Tuesday, December 19, 2006

God Bless Us, Everyone!

Charles Dickens self-published A Christmas Carol on this date in 1843. His previous book, Martin Chuzzlewit if I'm remembering correctly, had been neither a commercial or critical success. Dickens was just divorced, badly in need of cash and thought a hopeful, happy, sentimental tale would sell. Within a week, Dickens was on his third press edition, and A Christmas Carol became the first of several annual Christmas stories. Dickens and A Christmas Carol are largely credited with restoring the celebration of Christmas to an industrialized England on the crest of a fundamentalist religious revival. Jolly Old England had become puritanical, overworked and disdainful of having a Holy Day also be a holiday.

I received my first copy on Christmas Day when I was eight years old. It was a delightful hardbound copy. The fabric binding alternated vertical red stripes with tiny white polka dots with a white stripe with a repeating holly leaf motif. Each page had a red border at the top with another repeating pattern of Christmas trees. Every few pages or so, there was a pen and ink drawing with watercolor wash highlights in red and green. I remember carefully inscribing it, Presented to Cynthia by her aunt and uncle on Christmas Day, December 25, 1968, in my large and childish hand. The book was way over my head when I was eight. I remember reading it next to the large (roughly six inches deep) unabridged dictionary in the den so I could actually understand some of the words I was reading.

I still have this book. The front cover is torn off. Tape holds many of the pages in, but I can't verify that they're all there. This book has been read and re-read many times, and it still ranks as one of my all time best Christmas presents. It was such a nice edition that it felt luxurious. Reading about the typeface and the paper used made that eight year old chubby little bookworm feel sophisticated and mature. It was a gift that said, "I know what your interests are, and I support them. I love you for who you are."

Every year around this time, I re-read A Christmas Carol. It's a homecoming of sorts for me. Dickens was one of the authors that helped usher in more mature reading tastes than Nancy Drew. I'll never put down the titian haired girl detective, but books have given me so much more than a taste for clues. The edition I pick up now to read is your basic paperback. My cherished childhood copy is far too delicate, but it was the beginning of a personal Christmas tradition that has lasted 28 years.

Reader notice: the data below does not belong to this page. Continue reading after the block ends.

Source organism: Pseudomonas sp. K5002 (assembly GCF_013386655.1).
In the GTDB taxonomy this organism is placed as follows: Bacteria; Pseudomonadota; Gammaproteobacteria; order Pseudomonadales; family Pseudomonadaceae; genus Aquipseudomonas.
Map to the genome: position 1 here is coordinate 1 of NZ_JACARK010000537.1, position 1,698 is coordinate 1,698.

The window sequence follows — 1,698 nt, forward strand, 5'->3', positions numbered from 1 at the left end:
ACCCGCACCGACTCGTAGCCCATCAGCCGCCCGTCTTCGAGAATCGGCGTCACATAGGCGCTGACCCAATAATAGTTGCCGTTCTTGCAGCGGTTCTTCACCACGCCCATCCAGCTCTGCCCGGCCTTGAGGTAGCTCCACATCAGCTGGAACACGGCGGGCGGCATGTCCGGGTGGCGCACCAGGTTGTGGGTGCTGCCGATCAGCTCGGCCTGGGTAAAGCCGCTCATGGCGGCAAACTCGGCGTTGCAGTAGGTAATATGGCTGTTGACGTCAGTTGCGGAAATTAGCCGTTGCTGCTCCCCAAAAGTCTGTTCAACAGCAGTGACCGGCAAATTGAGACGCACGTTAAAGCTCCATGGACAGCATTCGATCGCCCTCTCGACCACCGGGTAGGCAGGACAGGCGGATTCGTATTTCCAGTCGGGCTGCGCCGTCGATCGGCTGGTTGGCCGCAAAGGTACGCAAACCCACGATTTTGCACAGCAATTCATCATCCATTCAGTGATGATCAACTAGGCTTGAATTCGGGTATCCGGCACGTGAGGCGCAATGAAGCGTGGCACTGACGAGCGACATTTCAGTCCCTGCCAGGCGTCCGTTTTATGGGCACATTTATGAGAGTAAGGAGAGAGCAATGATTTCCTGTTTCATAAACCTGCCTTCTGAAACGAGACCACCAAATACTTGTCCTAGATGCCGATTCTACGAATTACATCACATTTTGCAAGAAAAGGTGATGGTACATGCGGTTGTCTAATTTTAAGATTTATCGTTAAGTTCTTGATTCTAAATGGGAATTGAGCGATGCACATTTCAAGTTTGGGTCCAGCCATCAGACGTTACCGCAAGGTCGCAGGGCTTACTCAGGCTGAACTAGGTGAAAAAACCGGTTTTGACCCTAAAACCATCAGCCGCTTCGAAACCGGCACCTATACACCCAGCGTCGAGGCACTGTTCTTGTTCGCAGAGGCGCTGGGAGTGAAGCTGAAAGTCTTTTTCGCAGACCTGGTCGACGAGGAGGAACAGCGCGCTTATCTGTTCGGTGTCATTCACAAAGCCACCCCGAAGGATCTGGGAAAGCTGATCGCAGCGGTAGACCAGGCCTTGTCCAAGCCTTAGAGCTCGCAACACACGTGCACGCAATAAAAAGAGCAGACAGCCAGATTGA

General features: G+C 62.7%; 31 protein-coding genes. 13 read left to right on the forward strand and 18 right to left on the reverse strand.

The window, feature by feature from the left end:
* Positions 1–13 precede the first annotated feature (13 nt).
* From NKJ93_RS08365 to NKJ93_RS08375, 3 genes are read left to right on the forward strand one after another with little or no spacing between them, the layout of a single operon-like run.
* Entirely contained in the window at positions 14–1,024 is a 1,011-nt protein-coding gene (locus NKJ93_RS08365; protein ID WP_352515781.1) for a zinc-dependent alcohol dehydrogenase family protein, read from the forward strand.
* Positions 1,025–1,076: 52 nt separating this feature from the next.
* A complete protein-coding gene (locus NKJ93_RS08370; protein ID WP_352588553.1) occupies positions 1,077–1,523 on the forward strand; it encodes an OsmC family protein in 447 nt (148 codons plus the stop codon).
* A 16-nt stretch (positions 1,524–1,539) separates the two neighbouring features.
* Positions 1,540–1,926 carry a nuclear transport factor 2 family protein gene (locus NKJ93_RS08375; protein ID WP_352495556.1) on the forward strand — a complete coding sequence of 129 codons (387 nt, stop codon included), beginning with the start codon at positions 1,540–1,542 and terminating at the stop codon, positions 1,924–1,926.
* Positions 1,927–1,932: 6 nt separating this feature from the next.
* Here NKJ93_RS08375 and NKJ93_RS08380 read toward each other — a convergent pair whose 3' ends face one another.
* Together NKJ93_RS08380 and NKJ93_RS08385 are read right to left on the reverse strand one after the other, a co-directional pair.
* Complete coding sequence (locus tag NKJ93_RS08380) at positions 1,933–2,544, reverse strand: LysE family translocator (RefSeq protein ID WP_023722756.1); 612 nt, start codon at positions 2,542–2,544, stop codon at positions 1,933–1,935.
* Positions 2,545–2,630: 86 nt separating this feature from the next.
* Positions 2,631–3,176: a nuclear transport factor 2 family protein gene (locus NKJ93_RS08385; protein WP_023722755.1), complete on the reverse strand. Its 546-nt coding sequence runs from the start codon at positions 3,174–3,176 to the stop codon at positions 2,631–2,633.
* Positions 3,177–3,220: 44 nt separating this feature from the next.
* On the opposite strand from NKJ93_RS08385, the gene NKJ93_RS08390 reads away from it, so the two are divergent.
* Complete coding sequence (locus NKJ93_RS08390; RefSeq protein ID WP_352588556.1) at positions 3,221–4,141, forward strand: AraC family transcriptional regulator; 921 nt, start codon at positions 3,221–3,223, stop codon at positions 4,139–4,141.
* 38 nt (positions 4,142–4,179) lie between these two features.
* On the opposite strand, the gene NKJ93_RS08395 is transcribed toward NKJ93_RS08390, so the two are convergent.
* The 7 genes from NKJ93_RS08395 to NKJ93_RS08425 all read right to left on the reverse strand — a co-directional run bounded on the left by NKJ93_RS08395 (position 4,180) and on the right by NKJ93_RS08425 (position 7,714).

It's time to savor those opening words, "Marley was dead, to begin with." It's time to see a trembling, liver spotted hand pull back bed curtains with fear. It's time for the Cratchitt children to stuff their mouths with spoons to keep their Christmas anticipation at bay. It's time for 20 Questions and Blind Man's Bluff at Scrooge's nephew's house. It's time for the Fezziwigs to dance until they're winded and red in the face. It's time to remember that this can be "a good time; a kind, forgiving, charitable, pleasant time; the only time I know of in the long calendar of the year, when men and women seem by one consent to open their shut-up hearts freely, and to think of people below them as if they really were fellow-passengers to the grave, and not another race of creatures bound on other journeys. And therefore uncle, though it has never put a scrap of gold or silver in my pocket, I believe that it has done me good, and will do me good: and I say, God bless it!"

Christmas presents, traditions, books, Dickens

2 Comments:

Blogger Lisa :-] said...

A couple of years ago, I bought a little hard-bound copy of this book, and the husband and I took turns reading chapters aloud. Now I have to go find that book and carve out some time to read it.

December 20, 2006 11:16 AM  
Blogger Paul said...

You know, I've read 4 or 5 of his books, but never that once. It works too well as a film, I guess.

December 20, 2006 8:44 PM  

Post a Comment

Subscribe to Post Comments [Atom]

Links to this post:

Create a Link

<< Home